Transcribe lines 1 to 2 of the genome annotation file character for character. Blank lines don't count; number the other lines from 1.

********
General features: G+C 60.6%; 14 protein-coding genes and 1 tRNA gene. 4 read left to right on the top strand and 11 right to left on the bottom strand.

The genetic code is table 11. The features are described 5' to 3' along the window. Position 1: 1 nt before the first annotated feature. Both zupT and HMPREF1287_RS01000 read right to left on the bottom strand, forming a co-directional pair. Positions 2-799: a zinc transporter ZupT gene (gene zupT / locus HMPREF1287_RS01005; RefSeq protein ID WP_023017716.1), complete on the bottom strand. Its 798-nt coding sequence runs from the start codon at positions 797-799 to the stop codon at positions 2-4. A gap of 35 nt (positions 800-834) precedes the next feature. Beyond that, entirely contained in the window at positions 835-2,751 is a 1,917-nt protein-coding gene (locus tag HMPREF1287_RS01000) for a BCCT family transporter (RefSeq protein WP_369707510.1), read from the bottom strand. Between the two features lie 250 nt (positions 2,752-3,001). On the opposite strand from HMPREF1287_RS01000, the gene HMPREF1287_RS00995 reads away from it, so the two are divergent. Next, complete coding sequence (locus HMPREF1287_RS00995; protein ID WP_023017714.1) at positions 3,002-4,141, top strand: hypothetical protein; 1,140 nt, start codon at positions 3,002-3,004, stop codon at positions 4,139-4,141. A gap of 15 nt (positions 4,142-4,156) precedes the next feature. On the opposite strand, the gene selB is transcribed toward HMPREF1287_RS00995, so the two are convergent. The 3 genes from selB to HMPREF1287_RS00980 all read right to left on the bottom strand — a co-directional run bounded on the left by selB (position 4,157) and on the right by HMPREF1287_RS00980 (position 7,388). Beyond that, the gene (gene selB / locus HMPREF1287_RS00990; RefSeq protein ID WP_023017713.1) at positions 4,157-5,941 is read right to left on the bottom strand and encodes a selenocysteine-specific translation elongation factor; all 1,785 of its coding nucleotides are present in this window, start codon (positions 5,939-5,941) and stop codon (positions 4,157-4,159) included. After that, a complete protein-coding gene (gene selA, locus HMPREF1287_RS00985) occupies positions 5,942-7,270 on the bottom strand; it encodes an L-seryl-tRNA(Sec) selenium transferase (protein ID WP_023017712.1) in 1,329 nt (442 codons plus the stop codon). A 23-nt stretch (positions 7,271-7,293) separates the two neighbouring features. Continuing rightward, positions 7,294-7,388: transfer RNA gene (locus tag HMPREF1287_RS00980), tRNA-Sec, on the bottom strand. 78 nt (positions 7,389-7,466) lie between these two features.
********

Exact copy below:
General features: G+C 60.6%; 14 protein-coding genes and 1 tRNA gene. 4 read left to right on the top strand and 11 right to left on the bottom strand.

The genetic code is table 11. The features are described 5' to 3' along the window. Position 1: 1 nt before the first annotated feature. Both zupT and HMPREF1287_RS01000 read right to left on the bottom strand, forming a co-directional pair. Positions 2-799: a zinc transporter ZupT gene (gene zupT / locus HMPREF1287_RS01005; RefSeq protein ID WP_023017716.1), complete on the bottom strand. Its 798-nt coding sequence runs from the start codon at positions 797-799 to the stop codon at positions 2-4. A gap of 35 nt (positions 800-834) precedes the next feature. Beyond that, entirely contained in the window at positions 835-2,751 is a 1,917-nt protein-coding gene (locus tag HMPREF1287_RS01000) for a BCCT family transporter (RefSeq protein WP_369707510.1), read from the bottom strand. Between the two features lie 250 nt (positions 2,752-3,001). On the opposite strand from HMPREF1287_RS01000, the gene HMPREF1287_RS00995 reads away from it, so the two are divergent. Next, complete coding sequence (locus HMPREF1287_RS00995; protein ID WP_023017714.1) at positions 3,002-4,141, top strand: hypothetical protein; 1,140 nt, start codon at positions 3,002-3,004, stop codon at positions 4,139-4,141. A gap of 15 nt (positions 4,142-4,156) precedes the next feature. On the opposite strand, the gene selB is transcribed toward HMPREF1287_RS00995, so the two are convergent. The 3 genes from selB to HMPREF1287_RS00980 all read right to left on the bottom strand — a co-directional run bounded on the left by selB (position 4,157) and on the right by HMPREF1287_RS00980 (position 7,388). Beyond that, the gene (gene selB / locus HMPREF1287_RS00990; RefSeq protein ID WP_023017713.1) at positions 4,157-5,941 is read right to left on the bottom strand and encodes a selenocysteine-specific translation elongation factor; all 1,785 of its coding nucleotides are present in this window, start codon (positions 5,939-5,941) and stop codon (positions 4,157-4,159) included. After that, a complete protein-coding gene (gene selA, locus HMPREF1287_RS00985) occupies positions 5,942-7,270 on the bottom strand; it encodes an L-seryl-tRNA(Sec) selenium transferase (protein ID WP_023017712.1) in 1,329 nt (442 codons plus the stop codon). A 23-nt stretch (positions 7,271-7,293) separates the two neighbouring features. Continuing rightward, positions 7,294-7,388: transfer RNA gene (locus tag HMPREF1287_RS00980), tRNA-Sec, on the bottom strand. 78 nt (positions 7,389-7,466) lie between these two features.